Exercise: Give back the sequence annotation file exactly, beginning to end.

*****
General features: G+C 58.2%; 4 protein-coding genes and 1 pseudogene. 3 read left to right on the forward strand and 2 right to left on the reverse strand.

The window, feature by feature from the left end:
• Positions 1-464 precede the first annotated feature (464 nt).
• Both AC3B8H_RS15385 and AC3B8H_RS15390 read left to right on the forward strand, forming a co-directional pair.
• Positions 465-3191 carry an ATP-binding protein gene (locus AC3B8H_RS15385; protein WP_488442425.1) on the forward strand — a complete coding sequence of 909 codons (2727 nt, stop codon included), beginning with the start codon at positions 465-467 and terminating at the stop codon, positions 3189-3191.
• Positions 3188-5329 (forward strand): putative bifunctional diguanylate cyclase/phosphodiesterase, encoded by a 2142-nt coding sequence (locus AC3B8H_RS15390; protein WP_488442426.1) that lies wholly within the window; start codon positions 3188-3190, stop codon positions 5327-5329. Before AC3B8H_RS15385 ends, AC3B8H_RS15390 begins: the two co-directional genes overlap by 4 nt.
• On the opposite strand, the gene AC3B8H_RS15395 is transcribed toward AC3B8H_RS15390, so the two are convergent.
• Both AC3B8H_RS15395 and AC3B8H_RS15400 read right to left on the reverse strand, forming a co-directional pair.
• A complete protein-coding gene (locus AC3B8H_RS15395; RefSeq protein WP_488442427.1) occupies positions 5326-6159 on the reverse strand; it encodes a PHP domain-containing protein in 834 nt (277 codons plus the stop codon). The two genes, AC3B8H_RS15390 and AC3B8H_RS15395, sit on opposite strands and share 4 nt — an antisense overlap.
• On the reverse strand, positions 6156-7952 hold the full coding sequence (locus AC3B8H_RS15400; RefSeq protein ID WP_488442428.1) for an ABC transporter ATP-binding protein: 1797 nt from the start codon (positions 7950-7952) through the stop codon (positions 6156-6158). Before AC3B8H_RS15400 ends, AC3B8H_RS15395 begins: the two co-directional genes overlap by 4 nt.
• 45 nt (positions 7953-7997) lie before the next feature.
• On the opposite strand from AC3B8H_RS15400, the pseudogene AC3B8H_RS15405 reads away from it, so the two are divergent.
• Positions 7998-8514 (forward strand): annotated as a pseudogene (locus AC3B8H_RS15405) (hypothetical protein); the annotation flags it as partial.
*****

General features: G+C 58.2%; 4 protein-coding genes and 1 pseudogene. 3 read left to right on the forward strand and 2 right to left on the reverse strand.

The window, feature by feature from the left end:
• Positions 1-464 precede the first annotated feature (464 nt).
• Both AC3B8H_RS15385 and AC3B8H_RS15390 read left to right on the forward strand, forming a co-directional pair.
• Positions 465-3191 carry an ATP-binding protein gene (locus AC3B8H_RS15385; protein WP_488442425.1) on the forward strand — a complete coding sequence of 909 codons (2727 nt, stop codon included), beginning with the start codon at positions 465-467 and terminating at the stop codon, positions 3189-3191.
• Positions 3188-5329 (forward strand): putative bifunctional diguanylate cyclase/phosphodiesterase, encoded by a 2142-nt coding sequence (locus AC3B8H_RS15390; protein WP_488442426.1) that lies wholly within the window; start codon positions 3188-3190, stop codon positions 5327-5329. Before AC3B8H_RS15385 ends, AC3B8H_RS15390 begins: the two co-directional genes overlap by 4 nt.
• On the opposite strand, the gene AC3B8H_RS15395 is transcribed toward AC3B8H_RS15390, so the two are convergent.
• Both AC3B8H_RS15395 and AC3B8H_RS15400 read right to left on the reverse strand, forming a co-directional pair.
• A complete protein-coding gene (locus AC3B8H_RS15395; RefSeq protein WP_488442427.1) occupies positions 5326-6159 on the reverse strand; it encodes a PHP domain-containing protein in 834 nt (277 codons plus the stop codon). The two genes, AC3B8H_RS15390 and AC3B8H_RS15395, sit on opposite strands and share 4 nt — an antisense overlap.
• On the reverse strand, positions 6156-7952 hold the full coding sequence (locus AC3B8H_RS15400; RefSeq protein ID WP_488442428.1) for an ABC transporter ATP-binding protein: 1797 nt from the start codon (positions 7950-7952) through the stop codon (positions 6156-6158). Before AC3B8H_RS15400 ends, AC3B8H_RS15395 begins: the two co-directional genes overlap by 4 nt.
• 45 nt (positions 7953-7997) lie before the next feature.
• On the opposite strand from AC3B8H_RS15400, the pseudogene AC3B8H_RS15405 reads away from it, so the two are divergent.
• Positions 7998-8514 (forward strand): annotated as a pseudogene (locus AC3B8H_RS15405) (hypothetical protein); the annotation flags it as partial.